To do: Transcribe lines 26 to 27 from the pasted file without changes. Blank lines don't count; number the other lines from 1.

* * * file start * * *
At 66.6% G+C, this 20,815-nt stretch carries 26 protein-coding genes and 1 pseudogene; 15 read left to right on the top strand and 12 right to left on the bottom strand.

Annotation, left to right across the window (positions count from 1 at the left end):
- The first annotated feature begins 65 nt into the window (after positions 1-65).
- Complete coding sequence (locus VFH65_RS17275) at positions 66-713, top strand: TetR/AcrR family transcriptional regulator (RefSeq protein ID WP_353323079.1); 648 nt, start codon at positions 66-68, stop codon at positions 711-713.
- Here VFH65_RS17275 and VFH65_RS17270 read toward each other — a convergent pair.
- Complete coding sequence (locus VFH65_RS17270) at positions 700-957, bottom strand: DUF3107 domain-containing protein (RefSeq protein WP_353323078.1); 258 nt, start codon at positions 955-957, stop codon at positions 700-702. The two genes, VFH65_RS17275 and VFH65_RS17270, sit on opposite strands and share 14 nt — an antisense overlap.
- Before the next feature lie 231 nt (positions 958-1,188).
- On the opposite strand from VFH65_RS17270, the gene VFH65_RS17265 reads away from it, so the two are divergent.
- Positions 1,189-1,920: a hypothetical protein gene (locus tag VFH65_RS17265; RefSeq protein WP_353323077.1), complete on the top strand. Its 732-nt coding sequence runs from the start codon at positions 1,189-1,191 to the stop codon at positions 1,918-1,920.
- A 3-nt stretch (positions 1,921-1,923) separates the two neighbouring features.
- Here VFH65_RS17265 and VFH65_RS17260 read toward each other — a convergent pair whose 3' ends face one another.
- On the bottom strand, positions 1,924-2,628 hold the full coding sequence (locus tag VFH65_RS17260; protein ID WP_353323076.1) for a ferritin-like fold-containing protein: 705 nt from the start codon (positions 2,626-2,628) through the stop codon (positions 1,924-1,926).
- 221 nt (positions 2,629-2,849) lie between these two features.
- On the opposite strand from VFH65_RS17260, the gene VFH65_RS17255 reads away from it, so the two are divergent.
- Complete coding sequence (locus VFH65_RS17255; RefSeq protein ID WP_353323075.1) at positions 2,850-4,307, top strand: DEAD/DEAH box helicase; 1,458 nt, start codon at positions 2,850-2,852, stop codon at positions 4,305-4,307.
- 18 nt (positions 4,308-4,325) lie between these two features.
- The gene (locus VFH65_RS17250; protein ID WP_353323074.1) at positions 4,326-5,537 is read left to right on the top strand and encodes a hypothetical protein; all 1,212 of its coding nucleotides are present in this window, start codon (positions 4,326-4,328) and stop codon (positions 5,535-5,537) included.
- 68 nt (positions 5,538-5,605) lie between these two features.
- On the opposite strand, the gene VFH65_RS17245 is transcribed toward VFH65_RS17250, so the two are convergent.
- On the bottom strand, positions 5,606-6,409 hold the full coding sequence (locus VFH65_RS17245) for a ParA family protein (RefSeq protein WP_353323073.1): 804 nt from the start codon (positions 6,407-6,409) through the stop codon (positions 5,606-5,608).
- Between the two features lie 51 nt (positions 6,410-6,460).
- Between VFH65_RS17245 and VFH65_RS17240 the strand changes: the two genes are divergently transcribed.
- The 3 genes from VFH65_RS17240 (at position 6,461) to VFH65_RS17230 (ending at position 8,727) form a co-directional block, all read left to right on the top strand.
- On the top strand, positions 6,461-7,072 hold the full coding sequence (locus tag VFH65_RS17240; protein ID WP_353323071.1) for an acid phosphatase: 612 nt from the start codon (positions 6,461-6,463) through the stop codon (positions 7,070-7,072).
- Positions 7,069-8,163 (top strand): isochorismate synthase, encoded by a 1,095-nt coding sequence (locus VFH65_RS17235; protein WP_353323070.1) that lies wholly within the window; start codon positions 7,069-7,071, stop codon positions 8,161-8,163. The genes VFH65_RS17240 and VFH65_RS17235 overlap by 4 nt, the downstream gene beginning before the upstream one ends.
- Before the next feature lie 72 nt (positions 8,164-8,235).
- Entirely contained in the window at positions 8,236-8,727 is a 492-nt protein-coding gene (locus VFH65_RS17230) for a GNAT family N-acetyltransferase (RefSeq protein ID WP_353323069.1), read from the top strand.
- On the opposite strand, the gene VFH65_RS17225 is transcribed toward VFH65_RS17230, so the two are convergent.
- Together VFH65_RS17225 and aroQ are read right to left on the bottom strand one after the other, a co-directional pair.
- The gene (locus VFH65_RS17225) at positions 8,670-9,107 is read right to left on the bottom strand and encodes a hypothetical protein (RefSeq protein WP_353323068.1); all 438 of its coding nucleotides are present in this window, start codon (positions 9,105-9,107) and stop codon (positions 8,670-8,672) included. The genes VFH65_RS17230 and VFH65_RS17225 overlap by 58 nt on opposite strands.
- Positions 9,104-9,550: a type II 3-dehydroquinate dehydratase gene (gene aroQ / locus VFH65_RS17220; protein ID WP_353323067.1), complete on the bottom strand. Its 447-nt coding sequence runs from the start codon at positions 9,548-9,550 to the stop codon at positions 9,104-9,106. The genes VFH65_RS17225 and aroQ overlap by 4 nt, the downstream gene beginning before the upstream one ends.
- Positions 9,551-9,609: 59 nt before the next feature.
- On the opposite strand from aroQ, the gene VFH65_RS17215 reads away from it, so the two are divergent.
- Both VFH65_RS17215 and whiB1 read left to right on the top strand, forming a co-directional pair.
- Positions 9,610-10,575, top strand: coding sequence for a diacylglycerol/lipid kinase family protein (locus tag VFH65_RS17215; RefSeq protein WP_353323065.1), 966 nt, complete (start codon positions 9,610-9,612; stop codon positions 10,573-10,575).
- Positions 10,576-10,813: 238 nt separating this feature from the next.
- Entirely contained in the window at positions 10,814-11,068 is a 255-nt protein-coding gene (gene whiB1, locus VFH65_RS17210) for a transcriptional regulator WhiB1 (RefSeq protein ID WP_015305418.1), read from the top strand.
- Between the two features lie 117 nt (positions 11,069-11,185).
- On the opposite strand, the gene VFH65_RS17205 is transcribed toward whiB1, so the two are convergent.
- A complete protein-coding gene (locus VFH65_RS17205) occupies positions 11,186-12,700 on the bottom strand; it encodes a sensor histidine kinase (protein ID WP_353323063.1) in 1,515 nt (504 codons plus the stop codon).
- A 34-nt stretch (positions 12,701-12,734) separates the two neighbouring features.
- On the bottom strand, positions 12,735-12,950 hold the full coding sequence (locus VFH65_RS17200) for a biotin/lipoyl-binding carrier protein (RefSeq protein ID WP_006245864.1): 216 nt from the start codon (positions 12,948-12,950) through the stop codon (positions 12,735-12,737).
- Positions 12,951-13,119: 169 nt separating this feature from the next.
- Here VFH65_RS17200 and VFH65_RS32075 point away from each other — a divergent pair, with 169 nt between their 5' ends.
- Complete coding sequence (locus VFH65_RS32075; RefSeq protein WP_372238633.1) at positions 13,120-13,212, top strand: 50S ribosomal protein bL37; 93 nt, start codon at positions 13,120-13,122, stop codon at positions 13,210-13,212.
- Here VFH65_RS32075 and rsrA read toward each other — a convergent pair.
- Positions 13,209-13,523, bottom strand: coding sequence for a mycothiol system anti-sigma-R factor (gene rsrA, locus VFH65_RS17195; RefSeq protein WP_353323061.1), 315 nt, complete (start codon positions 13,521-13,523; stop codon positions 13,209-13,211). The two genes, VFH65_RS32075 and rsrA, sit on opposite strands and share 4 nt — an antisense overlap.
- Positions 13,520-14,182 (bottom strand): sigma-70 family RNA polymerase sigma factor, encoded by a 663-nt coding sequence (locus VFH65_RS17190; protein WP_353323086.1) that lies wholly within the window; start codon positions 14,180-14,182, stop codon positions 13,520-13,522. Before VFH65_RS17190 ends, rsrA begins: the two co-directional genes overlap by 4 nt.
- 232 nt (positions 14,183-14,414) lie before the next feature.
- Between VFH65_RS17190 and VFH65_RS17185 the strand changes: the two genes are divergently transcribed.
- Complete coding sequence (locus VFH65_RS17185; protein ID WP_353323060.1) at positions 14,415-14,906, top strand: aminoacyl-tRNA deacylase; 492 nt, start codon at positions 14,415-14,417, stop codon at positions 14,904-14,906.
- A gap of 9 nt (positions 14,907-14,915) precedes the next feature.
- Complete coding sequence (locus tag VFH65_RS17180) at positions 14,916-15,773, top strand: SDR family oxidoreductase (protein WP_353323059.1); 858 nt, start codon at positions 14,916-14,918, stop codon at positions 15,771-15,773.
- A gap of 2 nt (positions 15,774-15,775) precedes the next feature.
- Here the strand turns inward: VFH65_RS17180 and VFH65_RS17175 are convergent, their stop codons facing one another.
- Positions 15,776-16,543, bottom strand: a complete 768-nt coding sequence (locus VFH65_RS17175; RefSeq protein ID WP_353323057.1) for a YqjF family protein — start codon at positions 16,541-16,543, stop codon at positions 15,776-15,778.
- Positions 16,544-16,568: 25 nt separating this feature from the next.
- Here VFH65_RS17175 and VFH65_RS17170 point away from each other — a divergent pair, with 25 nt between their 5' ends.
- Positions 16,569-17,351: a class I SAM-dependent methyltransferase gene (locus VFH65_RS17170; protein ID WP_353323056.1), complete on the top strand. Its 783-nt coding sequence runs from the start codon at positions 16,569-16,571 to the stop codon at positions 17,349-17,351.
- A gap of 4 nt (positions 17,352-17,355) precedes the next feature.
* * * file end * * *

- Before the next feature lie 72 nt (positions 8,164-8,235).
- Entirely contained in the window at positions 8,236-8,727 is a 492-nt protein-coding gene (locus VFH65_RS17230) for a GNAT family N-acetyltransferase (RefSeq protein ID WP_353323069.1), read from the top strand.